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    1. 1. The medically literate patient: the need for a Design for All approach. Jenny and John Darzentas University of the Aegean Department of Product and Systems Design Engineering Greece [email_address]
    2. 2. New paradigm of western medicine <ul><li>From curing disease to maintenance </li></ul><ul><li>the increase in the general population of chronic conditions such as hyptertension, diabetes, obesity, thyroid disorders and various conditions that are seen as part of aging, such as weakening muscles and lessening of cognitive acuity. </li></ul>
    3. 3. New paradigm <ul><li>From paternalism to partnership </li></ul><ul><ul><li>Patients and carers and team of health professionals share the responsibilities </li></ul></ul><ul><ul><li>Especially true in chronic disease, in disability, and in cancer care </li></ul></ul>
    4. 4. New paradigm <ul><li>Prevention better than cure: </li></ul><ul><ul><li>screening, </li></ul></ul><ul><ul><li>lifestyle diseases </li></ul></ul>
    5. 5. The role of knowledge <ul><li>A major protagonist of this paradigm is knowledge: </li></ul><ul><li>That is, patients become ‘medically literate’: </li></ul><ul><ul><li>able to read and understand information relating to their condition; </li></ul></ul><ul><ul><li>able to research new developments in treatment options; </li></ul></ul><ul><ul><li>and are vigilant for any changes in their state of health that might signal some kind of deterioration or complication. </li></ul></ul>
    6. 6. Medical information -availability <ul><li>Already vast amounts of medically related information are widely available for the lay person. This is available </li></ul><ul><ul><li>in various forms (telephone help lines, online information), </li></ul></ul><ul><ul><li>from various sources, e.g.: ‘consumer health information’ from public authorities; information about conditions sponsored by pharmaceutical companies; and the wide-ranging output of support groups. </li></ul></ul><ul><ul><li>The latter include those groups that offer information written by medical professionals as well as more informal communities of patients and carers sharing their personal experiences of living with chronic disease. </li></ul></ul>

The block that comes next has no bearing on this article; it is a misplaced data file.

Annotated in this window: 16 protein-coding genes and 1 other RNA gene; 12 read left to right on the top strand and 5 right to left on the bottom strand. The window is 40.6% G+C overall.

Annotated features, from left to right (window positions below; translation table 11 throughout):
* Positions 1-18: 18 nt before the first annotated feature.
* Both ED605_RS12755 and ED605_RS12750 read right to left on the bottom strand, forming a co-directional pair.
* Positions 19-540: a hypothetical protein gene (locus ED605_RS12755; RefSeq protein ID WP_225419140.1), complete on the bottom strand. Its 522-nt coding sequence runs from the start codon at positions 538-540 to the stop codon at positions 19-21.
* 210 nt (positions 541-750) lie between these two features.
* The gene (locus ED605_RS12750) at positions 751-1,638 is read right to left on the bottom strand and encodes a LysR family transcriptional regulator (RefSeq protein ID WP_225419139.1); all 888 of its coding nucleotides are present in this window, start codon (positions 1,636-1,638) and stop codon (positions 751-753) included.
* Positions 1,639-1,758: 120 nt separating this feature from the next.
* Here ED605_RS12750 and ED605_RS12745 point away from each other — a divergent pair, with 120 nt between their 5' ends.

7. 8. Is this reality? <ul><li>In some cases yes, </li></ul><ul><li>But for some ..No! </li></ul><ul><li>Not only do people not surf the web getting to grips with their condition, </li></ul><ul><li>they do not understand information in printed leaflets, </li></ul><ul><li>and even more basically, they have problems following instructions about medications. </li></ul><ul><li>This has been diagnosed as health literacy deficiency </li></ul>
    8. 9. Low health literacy in patients <ul><li>Is linked to higher levels of hospitalization and use of expensive emergency services, </li></ul><ul><li>is a stronger indicator of a person’s health than age, income, employment status, education level or race” JAMA 1999 </li></ul>
    9. 10. Attitudes and euphemisms: the notion of blame <ul><li>In the past medical profession was more blunt, the tone of literature put the blame firmly on the shoulders of the patient. </li></ul><ul><li>Quote from a paper from 1976 </li></ul><ul><li>“ asthmatic patients seem either not to read, or to be unable to follow the instructions supplied with the bronchodilator metered aerosols” </li></ul><ul><ul><li>Orehek et a. Patient Error in use of bronchodilator metered aerosols, British Medical Journal 10 th January 1976 </li></ul></ul>
    10. 11. Dire consequences of being classified low level literacy… <ul><li>patients with low literacy levels not good candidates for organ transplants because they will not be able to understand and follow the demanding outpatient medication regime (10 different types of medicine) </li></ul>
    11. 12. A definition of Health Literacy <ul><li>US’s Healthy People 2010 Policy document. </li></ul><ul><li>“ the degree to which individuals have the capacity to obtain, process and understand basic health information and services needed to make appropriate health decisions”. </li></ul>
    12. 13. Health literacy requires other literacies <ul><li>“ Visually literate (able to understand graphics or other visual information) </li></ul><ul><li>Computer literate: (able to operate a computer) </li></ul><ul><li>Information literate (able to obtain and apply relevant information) </li></ul><ul><li>Numerically or computationally literate (able to calculate or reason numercally)” </li></ul>
    13. 14. Since health literacy is the problem <ul><li>Education of patients </li></ul><ul><li>Better designed information </li></ul><ul><li>The examples of </li></ul><ul><ul><li>PILS (The Patient Information Leaflets) </li></ul></ul><ul><ul><li>and medication instructions </li></ul></ul>
    14. 15. Patient Information Leaflets (PILS) <ul><ul><li>research that examined the initiation and ecology of PILS (Patient information leaflets) across a range of health provider organisations in Israel </li></ul></ul><ul><ul><li>found that they get written to serve needs of stakeholders other than patients and carers (publicity, commercial interest, internal reasons…) </li></ul></ul><ul><ul><li>Written by medical experts, not following guidelines (e.g Plain language) </li></ul></ul><ul><ul><li>Content: an explanation of physiological functions, and corrective actions </li></ul></ul><ul><ul><li>Varied in tone: Too brutal –too optimistic </li></ul></ul><ul><ul><li>Language meant couldn’t apply readability testing! </li></ul></ul>